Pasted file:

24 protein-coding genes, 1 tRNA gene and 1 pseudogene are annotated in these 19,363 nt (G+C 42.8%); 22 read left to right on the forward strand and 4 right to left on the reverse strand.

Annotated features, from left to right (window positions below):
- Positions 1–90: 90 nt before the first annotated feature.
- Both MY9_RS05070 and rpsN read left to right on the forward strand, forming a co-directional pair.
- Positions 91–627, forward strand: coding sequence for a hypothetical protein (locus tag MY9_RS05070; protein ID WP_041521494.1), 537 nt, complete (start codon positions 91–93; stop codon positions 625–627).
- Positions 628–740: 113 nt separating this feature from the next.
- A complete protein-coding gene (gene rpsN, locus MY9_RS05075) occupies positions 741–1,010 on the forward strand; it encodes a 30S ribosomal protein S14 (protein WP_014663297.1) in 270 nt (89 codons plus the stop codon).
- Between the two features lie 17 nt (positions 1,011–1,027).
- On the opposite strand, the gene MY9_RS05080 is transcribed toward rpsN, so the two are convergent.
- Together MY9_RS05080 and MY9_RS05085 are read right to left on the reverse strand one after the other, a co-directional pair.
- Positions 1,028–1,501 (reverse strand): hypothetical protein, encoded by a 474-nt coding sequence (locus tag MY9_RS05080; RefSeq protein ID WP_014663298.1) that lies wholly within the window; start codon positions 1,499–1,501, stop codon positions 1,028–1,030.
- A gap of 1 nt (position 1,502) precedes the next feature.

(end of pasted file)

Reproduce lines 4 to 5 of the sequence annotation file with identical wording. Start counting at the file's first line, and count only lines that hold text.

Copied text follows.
- Both MY9_RS05070 and rpsN read left to right on the forward strand, forming a co-directional pair.
- Positions 91–627, forward strand: coding sequence for a hypothetical protein (locus tag MY9_RS05070; protein ID WP_041521494.1), 537 nt, complete (start codon positions 91–93; stop codon positions 625–627).